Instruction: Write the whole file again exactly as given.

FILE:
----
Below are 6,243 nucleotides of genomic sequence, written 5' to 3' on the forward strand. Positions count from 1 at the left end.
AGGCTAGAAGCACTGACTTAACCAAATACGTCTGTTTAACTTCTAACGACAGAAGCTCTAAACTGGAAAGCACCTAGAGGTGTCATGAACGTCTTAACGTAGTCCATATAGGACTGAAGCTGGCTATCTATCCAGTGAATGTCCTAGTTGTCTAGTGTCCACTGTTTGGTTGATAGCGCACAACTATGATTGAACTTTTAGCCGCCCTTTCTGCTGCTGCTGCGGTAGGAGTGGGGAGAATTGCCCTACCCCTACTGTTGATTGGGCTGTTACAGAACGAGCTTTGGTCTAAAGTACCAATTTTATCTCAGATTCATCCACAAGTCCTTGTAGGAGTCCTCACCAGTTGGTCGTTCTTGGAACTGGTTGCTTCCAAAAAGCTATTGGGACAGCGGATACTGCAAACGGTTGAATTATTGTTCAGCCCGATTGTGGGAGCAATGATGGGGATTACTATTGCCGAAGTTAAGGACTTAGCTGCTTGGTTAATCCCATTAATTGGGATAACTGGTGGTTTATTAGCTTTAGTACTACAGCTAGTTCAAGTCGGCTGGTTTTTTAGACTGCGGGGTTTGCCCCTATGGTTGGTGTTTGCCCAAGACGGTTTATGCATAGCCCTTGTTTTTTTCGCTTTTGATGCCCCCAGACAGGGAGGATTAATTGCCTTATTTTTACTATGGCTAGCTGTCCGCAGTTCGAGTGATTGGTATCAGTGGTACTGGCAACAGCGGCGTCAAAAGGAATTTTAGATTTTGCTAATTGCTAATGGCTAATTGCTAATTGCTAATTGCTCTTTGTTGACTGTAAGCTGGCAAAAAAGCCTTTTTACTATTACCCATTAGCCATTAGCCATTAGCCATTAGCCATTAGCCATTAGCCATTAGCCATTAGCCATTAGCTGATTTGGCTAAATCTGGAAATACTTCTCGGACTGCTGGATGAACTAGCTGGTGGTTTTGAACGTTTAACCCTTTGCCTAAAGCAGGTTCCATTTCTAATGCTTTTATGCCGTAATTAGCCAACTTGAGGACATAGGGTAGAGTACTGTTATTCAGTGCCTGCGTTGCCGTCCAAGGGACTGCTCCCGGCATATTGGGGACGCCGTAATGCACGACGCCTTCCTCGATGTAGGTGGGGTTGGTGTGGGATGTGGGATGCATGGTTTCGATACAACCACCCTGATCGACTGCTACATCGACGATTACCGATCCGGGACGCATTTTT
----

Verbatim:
Below are 6,243 nucleotides of genomic sequence, written 5' to 3' on the forward strand. Positions count from 1 at the left end.
AGGCTAGAAGCACTGACTTAACCAAATACGTCTGTTTAACTTCTAACGACAGAAGCTCTAAACTGGAAAGCACCTAGAGGTGTCATGAACGTCTTAACGTAGTCCATATAGGACTGAAGCTGGCTATCTATCCAGTGAATGTCCTAGTTGTCTAGTGTCCACTGTTTGGTTGATAGCGCACAACTATGATTGAACTTTTAGCCGCCCTTTCTGCTGCTGCTGCGGTAGGAGTGGGGAGAATTGCCCTACCCCTACTGTTGATTGGGCTGTTACAGAACGAGCTTTGGTCTAAAGTACCAATTTTATCTCAGATTCATCCACAAGTCCTTGTAGGAGTCCTCACCAGTTGGTCGTTCTTGGAACTGGTTGCTTCCAAAAAGCTATTGGGACAGCGGATACTGCAAACGGTTGAATTATTGTTCAGCCCGATTGTGGGAGCAATGATGGGGATTACTATTGCCGAAGTTAAGGACTTAGCTGCTTGGTTAATCCCATTAATTGGGATAACTGGTGGTTTATTAGCTTTAGTACTACAGCTAGTTCAAGTCGGCTGGTTTTTTAGACTGCGGGGTTTGCCCCTATGGTTGGTGTTTGCCCAAGACGGTTTATGCATAGCCCTTGTTTTTTTCGCTTTTGATGCCCCCAGACAGGGAGGATTAATTGCCTTATTTTTACTATGGCTAGCTGTCCGCAGTTCGAGTGATTGGTATCAGTGGTACTGGCAACAGCGGCGTCAAAAGGAATTTTAGATTTTGCTAATTGCTAATGGCTAATTGCTAATTGCTAATTGCTCTTTGTTGACTGTAAGCTGGCAAAAAAGCCTTTTTACTATTACCCATTAGCCATTAGCCATTAGCCATTAGCCATTAGCCATTAGCCATTAGCCATTAGCCATTAGCTGATTTGGCTAAATCTGGAAATACTTCTCGGACTGCTGGATGAACTAGCTGGTGGTTTTGAACGTTTAACCCTTTGCCTAAAGCAGGTTCCATTTCTAATGCTTTTATGCCGTAATTAGCCAACTTGAGGACATAGGGTAGAGTACTGTTATTCAGTGCCTGCGTTGCCGTCCAAGGGACTGCTCCCGGCATATTGGGGACGCCGTAATGCACGACGCCTTCCTCGATGTAGGTGGGGTTGGTGTGGGATGTGGGATGCATGGTTTCGATACAACCACCCTGATCGACTGCTACATCGACGATTACCGATCCGGGACGCATTTTT